Super Potato is almost without a doubt the most famous of all Japanese retro game stores. I`ve never visited the Akihabara one, but I have taken in the one in Osaka
and it blew me away.
So I am glad to be the first person in the blog-iverse to do a write up about the newest Super Potato, which just opened its doors in Nagoya this week!
As I mentioned before
, Nagoya has a toy/game/cosplay/otaku neighborhood called Osu, which is a bit like Akihabara or Osaka`s Den Den Town. The new Super Potato is located right in the middle of that on Akamon Street, almost next door to the Mandarake, which will make it very convenient for retro game collectors visiting Nagoya to visit the two biggest shops.
The shop is comparable in size to the Osaka Super Potato, I`ve never been to the one in Akihabara so I don`t know if it rivals that one or not. Its pretty decent sized though, taking up two floors in a cute little building.
The first thing that is likely to attract your attention from the sidewalk is a giant Game Boy in the window which is....so cool....
Similar to the one in Osaka, when you go through the entrance you are greeted mainly by snacks and plush toys rather than games.
Proceed further inside though and a Famicom box is hooked up to a TV so you can give Duck Hunt a go!
Beyond that, row and row of beautiful Famicom games
And no write-up about a Super Potato would be complete without a picture of the stacks of Famicom consoles.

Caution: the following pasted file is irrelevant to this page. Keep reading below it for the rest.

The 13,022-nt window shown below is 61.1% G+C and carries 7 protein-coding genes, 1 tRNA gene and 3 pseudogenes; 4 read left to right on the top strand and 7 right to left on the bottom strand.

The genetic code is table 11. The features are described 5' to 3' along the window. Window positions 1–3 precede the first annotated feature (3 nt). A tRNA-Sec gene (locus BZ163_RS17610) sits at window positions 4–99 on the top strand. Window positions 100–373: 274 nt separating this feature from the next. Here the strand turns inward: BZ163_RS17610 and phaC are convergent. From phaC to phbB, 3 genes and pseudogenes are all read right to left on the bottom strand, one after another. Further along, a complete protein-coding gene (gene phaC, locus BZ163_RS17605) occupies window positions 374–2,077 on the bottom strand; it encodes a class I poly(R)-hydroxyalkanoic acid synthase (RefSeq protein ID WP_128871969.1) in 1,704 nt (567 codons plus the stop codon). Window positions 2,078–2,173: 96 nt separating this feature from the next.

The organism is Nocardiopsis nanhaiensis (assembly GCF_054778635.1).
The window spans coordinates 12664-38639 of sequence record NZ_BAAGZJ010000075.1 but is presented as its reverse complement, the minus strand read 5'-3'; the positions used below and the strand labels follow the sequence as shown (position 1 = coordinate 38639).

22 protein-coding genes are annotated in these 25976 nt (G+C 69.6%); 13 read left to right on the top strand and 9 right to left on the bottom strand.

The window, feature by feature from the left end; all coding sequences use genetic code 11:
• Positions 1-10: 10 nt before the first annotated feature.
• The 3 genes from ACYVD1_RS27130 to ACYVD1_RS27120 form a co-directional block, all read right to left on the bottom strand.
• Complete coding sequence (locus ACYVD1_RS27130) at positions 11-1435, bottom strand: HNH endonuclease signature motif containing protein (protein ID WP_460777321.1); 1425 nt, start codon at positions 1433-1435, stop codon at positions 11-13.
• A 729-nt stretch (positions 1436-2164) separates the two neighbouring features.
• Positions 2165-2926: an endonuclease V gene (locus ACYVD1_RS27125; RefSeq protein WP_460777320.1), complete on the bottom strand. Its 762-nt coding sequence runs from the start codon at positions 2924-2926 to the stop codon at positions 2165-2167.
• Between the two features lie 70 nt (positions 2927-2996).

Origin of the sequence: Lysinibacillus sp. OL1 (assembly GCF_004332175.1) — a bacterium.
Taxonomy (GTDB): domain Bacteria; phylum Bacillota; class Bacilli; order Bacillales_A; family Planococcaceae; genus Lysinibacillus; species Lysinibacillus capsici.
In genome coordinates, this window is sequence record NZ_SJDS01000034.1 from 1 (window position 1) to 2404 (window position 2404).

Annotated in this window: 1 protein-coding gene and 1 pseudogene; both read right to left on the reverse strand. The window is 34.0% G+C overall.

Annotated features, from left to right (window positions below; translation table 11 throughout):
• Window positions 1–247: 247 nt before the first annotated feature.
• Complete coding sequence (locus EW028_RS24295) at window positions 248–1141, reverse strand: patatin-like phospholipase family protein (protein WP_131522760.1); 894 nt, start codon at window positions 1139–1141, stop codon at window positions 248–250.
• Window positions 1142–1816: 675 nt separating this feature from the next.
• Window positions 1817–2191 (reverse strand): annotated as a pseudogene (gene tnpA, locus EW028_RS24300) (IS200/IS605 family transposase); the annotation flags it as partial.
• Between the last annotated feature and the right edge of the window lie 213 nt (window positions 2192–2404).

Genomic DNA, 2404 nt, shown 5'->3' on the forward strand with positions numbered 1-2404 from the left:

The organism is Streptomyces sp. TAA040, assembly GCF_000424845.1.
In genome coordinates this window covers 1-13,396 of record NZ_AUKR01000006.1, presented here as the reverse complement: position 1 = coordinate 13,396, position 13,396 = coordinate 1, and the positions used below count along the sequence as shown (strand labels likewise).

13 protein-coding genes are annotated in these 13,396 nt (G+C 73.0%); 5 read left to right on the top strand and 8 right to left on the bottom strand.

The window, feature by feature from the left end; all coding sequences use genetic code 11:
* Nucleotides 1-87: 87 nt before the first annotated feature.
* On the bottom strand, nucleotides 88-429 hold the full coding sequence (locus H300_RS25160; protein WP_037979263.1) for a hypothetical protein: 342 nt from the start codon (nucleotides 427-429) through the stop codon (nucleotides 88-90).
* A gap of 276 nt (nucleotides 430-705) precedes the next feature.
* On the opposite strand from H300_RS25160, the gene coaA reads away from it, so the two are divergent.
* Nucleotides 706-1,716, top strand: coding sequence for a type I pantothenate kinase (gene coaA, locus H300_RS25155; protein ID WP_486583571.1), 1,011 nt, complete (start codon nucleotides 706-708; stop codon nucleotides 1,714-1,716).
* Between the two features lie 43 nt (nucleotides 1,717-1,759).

With some N64s, Super Famicoms, Twin Famicoms and Disk Systems for company:
Behind the Famicom games they also had a pretty huge selection of Super Famicom games.
They had some pretty amazing stuff in the glass cases. This beautiful CIB Epoch Super Cassette Vision caught my eye, I`ve wanted one of these for a while.
They had some cool rare Famicom games too, like this green copy of Kinnikuman, which they wanted 35,000 yen for
And a whole bunch of other good stuff:
Probably the coolest thing in the place were these copies of Rockman 1-6. Note that this isn`t just a complete set (cool enough in its own right), it is a set in which every one of them is signed by Keiji Inafune
, the man who designed Rockman!! They didn`t have a price on it, I can`t even begin to imagine what something like that would be worth.
The second floor had a lot of stuff for Sega and Sony consoles. Mostly stuff I`m not interested in except for their awesome Sega Mark III selection.
Next to the stairs they had a massive pile of dead stock Super Famicom games going cheaply
I suppose I should mention the prices at this point. In a word: high. Not quite Toronto high
, but pretty damn high. They had a loose Twin Famicom for 17,000 yen, which is probably even on the high end by Ebay standards. Some of the games were reasonably priced but a lot of them were quite expensive - Mandarake which is just around the corner generally has better prices (though nowhere near the selection unfortunately).
Despite the lack of dirt cheap bargains this is definitely a must-visit. The thing I really like about Super Potato is how well they display their games - they just look way more beautiful and enticing in there than they do anywhere else. A visit to a Super Potato is as close a thing to a religious pilgramage that retro gaming has to offer. It is a place that inspires. And now there is one more place to do it!